It was another day of seeing big trees and exploring new territory. Redwood National and State Parks are located along the coast from Trinidad, Ca.(about 15 miles north of Eureka) to Crescent City, Ca., about 70 miles. We stopped at the first Visitor's Center, Kuchel, we came to and got some information about the parks and recommendations of what we should be sure to see and do. The Newton B. Drury Scenic Parkway as an alternative to US-101 is where we started. At the southern entrance of this Parkway is another Visitor's Center that was pointed out as a place to see as the building had been the headquarter building of a camp of the Civilian Conservation Corps years ago. Then we got underway on the Parkway stopping to walk to The Big Tree. Some trees in this area were heavily covered with moss giving an eerie look. These Redwoods can grow new trees from their roots and we saw some that even after toppling over had new trees growing from the roots. The floor of these forests had lots of vegetation, such as ferns, growing. The climate along this area is cool (today the temperatures did not get out of the 50's) and damp- heavy fogs are present most mornings. The banana slug, a yellow slimy critter, thrives here by eating everything in site except the Redwood seeds and trees.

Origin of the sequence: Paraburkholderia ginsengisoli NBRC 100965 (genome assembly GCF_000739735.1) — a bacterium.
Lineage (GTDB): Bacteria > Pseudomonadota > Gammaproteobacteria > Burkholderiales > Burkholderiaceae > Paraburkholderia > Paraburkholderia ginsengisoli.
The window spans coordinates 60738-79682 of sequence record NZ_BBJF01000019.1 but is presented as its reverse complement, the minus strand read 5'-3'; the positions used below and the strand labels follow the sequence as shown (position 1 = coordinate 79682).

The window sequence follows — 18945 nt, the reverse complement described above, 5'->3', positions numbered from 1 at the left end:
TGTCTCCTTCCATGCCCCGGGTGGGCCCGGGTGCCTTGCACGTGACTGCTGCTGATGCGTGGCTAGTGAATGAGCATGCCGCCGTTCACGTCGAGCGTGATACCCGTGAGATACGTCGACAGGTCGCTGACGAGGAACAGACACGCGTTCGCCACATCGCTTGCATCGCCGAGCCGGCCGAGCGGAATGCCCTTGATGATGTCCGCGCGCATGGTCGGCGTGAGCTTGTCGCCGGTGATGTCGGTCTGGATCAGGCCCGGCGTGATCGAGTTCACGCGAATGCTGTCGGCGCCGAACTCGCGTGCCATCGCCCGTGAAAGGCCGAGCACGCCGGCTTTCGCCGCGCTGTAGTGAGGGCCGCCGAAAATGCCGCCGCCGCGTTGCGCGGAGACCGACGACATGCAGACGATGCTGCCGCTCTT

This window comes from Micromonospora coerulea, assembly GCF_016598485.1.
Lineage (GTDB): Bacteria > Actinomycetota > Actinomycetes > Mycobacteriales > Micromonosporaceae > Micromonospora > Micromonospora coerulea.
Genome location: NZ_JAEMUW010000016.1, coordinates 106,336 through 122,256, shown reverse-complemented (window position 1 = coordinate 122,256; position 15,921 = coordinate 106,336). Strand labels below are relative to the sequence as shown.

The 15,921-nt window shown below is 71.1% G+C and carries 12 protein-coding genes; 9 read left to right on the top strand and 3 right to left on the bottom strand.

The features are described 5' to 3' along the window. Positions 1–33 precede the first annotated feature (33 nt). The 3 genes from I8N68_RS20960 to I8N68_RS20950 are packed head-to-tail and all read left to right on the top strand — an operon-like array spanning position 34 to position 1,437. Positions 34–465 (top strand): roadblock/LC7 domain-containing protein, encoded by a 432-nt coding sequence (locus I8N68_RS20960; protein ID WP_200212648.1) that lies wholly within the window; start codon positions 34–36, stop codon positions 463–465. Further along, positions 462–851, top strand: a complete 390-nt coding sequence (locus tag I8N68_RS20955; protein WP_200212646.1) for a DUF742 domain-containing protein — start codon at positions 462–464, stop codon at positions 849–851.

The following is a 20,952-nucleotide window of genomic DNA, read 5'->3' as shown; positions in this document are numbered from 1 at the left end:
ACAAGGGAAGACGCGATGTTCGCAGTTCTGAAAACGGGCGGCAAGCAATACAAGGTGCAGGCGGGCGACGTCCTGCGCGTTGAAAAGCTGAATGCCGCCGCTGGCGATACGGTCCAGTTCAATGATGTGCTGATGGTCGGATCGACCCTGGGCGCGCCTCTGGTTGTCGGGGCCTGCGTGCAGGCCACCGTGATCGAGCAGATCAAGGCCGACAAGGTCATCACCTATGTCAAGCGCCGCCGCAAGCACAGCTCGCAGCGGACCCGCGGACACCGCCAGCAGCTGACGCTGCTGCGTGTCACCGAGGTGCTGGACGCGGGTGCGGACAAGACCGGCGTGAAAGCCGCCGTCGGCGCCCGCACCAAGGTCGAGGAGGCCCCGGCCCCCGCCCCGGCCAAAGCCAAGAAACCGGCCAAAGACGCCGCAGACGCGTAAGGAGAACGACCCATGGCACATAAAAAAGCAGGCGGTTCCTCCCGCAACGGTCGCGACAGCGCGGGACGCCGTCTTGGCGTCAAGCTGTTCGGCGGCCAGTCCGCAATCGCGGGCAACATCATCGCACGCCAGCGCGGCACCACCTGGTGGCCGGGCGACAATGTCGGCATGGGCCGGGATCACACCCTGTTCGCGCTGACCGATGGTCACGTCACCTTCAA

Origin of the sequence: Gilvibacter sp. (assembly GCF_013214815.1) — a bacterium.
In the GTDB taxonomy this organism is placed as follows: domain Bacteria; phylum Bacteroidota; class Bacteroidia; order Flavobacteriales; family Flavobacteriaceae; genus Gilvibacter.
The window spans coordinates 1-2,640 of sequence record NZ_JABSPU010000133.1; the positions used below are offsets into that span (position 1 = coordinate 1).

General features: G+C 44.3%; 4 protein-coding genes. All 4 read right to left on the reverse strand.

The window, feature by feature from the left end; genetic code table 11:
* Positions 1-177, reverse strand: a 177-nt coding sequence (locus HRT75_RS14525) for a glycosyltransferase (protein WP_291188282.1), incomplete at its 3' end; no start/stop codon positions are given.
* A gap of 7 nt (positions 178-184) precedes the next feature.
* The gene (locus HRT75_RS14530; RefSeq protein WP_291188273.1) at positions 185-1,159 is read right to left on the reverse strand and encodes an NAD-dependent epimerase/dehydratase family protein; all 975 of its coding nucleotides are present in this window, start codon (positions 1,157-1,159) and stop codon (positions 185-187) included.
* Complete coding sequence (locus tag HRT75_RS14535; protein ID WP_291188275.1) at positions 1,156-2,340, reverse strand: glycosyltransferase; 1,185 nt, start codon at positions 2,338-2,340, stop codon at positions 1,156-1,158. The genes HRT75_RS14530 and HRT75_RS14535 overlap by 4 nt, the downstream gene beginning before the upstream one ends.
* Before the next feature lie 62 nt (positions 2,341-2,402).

We had lunch at a diner in Klamah and then traveled on north to the Howland Hill Road, just west of Crescent City. This drive was mostly on unpaved roads twisting around and close between the huge trees. At the Stout Grove we walked the loop trail through the grove.
Returning to the Crescent City vicinity we located the Battery Point Lighthouse but the tide was not low enough that we could walk across the pathway without getting wet feet with cold water. We did walk out on a jetty owned by the Corps of Engineers. The water on the bayside was so clear we were able to see the huge rocks and some star fish attached to a concrete tetrapod (giant jacks used to protect harbors from damaging currents). There were 2 tall ships, Lady Washington and Hawaiian Chieftain in the ocean firing off cannons. These ships were in Crescent City for a Tall Ship Festival on April 20 and 21 and were staying in the area from April 19-29, 2013.
As we were returning back toward Eureka on Highway 101 (called the Redwood Highway, not the Pacific Coast Highway, in this area) we passed Elk Meadow. Sure enough there was a herd of elk grazing in this meadow. And then a little further down the road at Dry Lagoon there was another herd of elk. After taking pictures of the elk we continue on the road to Dry Lagoon Beach to take more pictures.
Let The Madness Begin
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